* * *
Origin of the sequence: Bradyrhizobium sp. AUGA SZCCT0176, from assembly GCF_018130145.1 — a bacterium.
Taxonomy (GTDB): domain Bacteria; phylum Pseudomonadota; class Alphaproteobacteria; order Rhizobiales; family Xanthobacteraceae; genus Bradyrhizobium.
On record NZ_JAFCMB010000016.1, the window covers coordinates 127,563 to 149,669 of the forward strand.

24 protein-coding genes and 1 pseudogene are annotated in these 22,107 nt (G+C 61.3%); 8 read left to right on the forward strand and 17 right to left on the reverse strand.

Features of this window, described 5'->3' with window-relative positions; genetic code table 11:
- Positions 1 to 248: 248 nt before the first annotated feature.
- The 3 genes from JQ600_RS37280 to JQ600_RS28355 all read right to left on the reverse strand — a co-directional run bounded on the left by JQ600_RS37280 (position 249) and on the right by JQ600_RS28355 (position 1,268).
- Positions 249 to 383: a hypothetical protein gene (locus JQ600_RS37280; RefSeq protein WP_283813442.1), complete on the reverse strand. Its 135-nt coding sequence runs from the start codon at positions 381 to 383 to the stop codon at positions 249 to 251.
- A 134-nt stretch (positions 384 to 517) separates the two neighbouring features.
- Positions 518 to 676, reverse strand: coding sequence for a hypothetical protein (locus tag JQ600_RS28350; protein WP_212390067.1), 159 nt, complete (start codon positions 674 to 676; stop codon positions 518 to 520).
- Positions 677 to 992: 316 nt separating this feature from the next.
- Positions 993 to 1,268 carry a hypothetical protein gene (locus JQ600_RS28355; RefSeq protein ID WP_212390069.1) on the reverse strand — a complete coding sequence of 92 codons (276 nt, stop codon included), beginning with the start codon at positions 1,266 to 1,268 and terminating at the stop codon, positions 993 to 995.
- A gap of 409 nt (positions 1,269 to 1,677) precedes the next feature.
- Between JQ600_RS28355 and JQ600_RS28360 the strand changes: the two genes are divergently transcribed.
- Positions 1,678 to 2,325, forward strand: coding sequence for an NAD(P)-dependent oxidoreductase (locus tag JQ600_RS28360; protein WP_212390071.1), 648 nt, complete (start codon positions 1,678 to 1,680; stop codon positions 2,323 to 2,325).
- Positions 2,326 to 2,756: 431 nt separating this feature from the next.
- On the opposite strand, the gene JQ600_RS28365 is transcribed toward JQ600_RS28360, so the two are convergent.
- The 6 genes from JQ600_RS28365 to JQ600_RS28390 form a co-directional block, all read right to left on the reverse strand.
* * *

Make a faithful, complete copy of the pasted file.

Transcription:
Origin of the sequence: Bradyrhizobium sp. AUGA SZCCT0176, from assembly GCF_018130145.1 — a bacterium.
Taxonomy (GTDB): domain Bacteria; phylum Pseudomonadota; class Alphaproteobacteria; order Rhizobiales; family Xanthobacteraceae; genus Bradyrhizobium.
On record NZ_JAFCMB010000016.1, the window covers coordinates 127,563 to 149,669 of the forward strand.

24 protein-coding genes and 1 pseudogene are annotated in these 22,107 nt (G+C 61.3%); 8 read left to right on the forward strand and 17 right to left on the reverse strand.

Features of this window, described 5'->3' with window-relative positions; genetic code table 11:
- Positions 1 to 248: 248 nt before the first annotated feature.
- The 3 genes from JQ600_RS37280 to JQ600_RS28355 all read right to left on the reverse strand — a co-directional run bounded on the left by JQ600_RS37280 (position 249) and on the right by JQ600_RS28355 (position 1,268).
- Positions 249 to 383: a hypothetical protein gene (locus JQ600_RS37280; RefSeq protein WP_283813442.1), complete on the reverse strand. Its 135-nt coding sequence runs from the start codon at positions 381 to 383 to the stop codon at positions 249 to 251.
- A 134-nt stretch (positions 384 to 517) separates the two neighbouring features.
- Positions 518 to 676, reverse strand: coding sequence for a hypothetical protein (locus tag JQ600_RS28350; protein WP_212390067.1), 159 nt, complete (start codon positions 674 to 676; stop codon positions 518 to 520).
- Positions 677 to 992: 316 nt separating this feature from the next.
- Positions 993 to 1,268 carry a hypothetical protein gene (locus JQ600_RS28355; RefSeq protein ID WP_212390069.1) on the reverse strand — a complete coding sequence of 92 codons (276 nt, stop codon included), beginning with the start codon at positions 1,266 to 1,268 and terminating at the stop codon, positions 993 to 995.
- A gap of 409 nt (positions 1,269 to 1,677) precedes the next feature.
- Between JQ600_RS28355 and JQ600_RS28360 the strand changes: the two genes are divergently transcribed.
- Positions 1,678 to 2,325, forward strand: coding sequence for an NAD(P)-dependent oxidoreductase (locus tag JQ600_RS28360; protein WP_212390071.1), 648 nt, complete (start codon positions 1,678 to 1,680; stop codon positions 2,323 to 2,325).
- Positions 2,326 to 2,756: 431 nt separating this feature from the next.
- On the opposite strand, the gene JQ600_RS28365 is transcribed toward JQ600_RS28360, so the two are convergent.
- The 6 genes from JQ600_RS28365 to JQ600_RS28390 form a co-directional block, all read right to left on the reverse strand.